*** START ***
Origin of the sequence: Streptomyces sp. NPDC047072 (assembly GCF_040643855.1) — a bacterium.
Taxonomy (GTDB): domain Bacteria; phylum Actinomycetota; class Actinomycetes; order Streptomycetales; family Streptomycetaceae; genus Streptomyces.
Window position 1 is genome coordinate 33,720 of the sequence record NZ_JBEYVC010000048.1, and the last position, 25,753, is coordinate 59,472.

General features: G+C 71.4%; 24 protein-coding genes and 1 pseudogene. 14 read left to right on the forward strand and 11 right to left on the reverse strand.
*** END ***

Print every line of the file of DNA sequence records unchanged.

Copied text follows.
Origin of the sequence: Streptomyces sp. NPDC047072 (assembly GCF_040643855.1) — a bacterium.
Taxonomy (GTDB): domain Bacteria; phylum Actinomycetota; class Actinomycetes; order Streptomycetales; family Streptomycetaceae; genus Streptomyces.
Window position 1 is genome coordinate 33,720 of the sequence record NZ_JBEYVC010000048.1, and the last position, 25,753, is coordinate 59,472.

General features: G+C 71.4%; 24 protein-coding genes and 1 pseudogene. 14 read left to right on the forward strand and 11 right to left on the reverse strand.